7. Ponzi finance. Manic markets are often marked by a decline in credit standards. In the last decade, subprime debt inflated the U.S. real estate bubble. The financial crisis may have had many unpleasant after-effects, but it hasn’t diminished the appetite for low quality U.S. credit. In fact, we have recently witnessed the lowest yields for junk bonds in history. The quality of debt issuance has been deteriorating. Last year, nearly two out of three corporate bond issues carried a junk rating. Last year, total issuance of high yield and leveraged loans exceeded $1 trillion. More than half of the 2013 vintage leveraged loans came without the traditional covenants to protect investors. The decline in the quality of credit has attracted the attention of Jeremy Stein, one of the more market-savvy Fed governors. Stein’s boss, Janet Yellen, has also expressed concern about the manic leveraged loan market.

8. Irrational exuberance. Valuation is the truest measure of speculative mood. There are other ways to take the market’s pulse, however. Most conventional measures of market sentiment have become very elevated over the past year. The IPO market in 2013 and into the first quarter of 2014 has become particularly speculative. New IPOs in 2013 rose on average by 20% on their first day’s trading (Twitter rose 74% on the day it came to the market last November). Nearly three-quarters of the IPOs, which were launched in the six months to March, produced no profits. A good portion of these profitless IPOs, in particular those of the biotech variety, hadn’t even got around to generating anything by way of revenue. They are story stocks, pure and simple.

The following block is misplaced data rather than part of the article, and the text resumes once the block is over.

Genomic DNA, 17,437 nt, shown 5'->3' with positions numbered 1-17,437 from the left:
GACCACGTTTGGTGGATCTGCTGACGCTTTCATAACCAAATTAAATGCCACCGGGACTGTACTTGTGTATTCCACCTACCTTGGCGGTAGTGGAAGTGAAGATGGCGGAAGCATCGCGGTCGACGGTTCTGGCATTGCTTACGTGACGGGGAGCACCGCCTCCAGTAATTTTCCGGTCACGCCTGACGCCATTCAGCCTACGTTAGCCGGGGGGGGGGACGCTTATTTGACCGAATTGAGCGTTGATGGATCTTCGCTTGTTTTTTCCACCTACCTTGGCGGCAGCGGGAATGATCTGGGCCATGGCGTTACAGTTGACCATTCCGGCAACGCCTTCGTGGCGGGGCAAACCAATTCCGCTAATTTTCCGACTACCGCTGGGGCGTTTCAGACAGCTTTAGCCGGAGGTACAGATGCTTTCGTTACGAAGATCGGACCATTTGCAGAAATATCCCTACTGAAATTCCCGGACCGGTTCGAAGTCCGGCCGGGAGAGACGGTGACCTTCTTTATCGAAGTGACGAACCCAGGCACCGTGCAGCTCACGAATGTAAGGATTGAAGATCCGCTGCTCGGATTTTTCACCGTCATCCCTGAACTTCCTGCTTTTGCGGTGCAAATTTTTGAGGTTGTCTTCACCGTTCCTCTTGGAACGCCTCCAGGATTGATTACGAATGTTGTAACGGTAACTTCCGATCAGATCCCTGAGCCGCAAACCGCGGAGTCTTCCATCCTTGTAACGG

Other sentiment measures have been telling the same story. The trading activity of corporate insiders is a reasonably good indicator of managements’ view on the intrinsic value of their companies. Recently, the ratio of insider sales to purchases has climbed to near record levels. Equity mutual fund flows – another commonly cited sentiment indicator – have also picked up lately, while household cash balances (as a share of total assets) have declined. Margin debt as a share of GDP is close to its peak level. Market volatility has been trending downwards, while the daily correlation of stocks – another useful gauge of the market’s fear level – has also come down.

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And yes: we have all of the above right now, most of which in record amounts. So… buy, buy, buy.


Original source at: zero hedge - on a long enough timeline, the survival rate for everyone drops to zero |

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Update: within minutes of publishing this article news hit that the FBI is launching a probe into HFT. QED

For all the talk about how High Frequency Trading has rigged markets, most seem to be ignoring the two most obvious questions: why now and what happens next?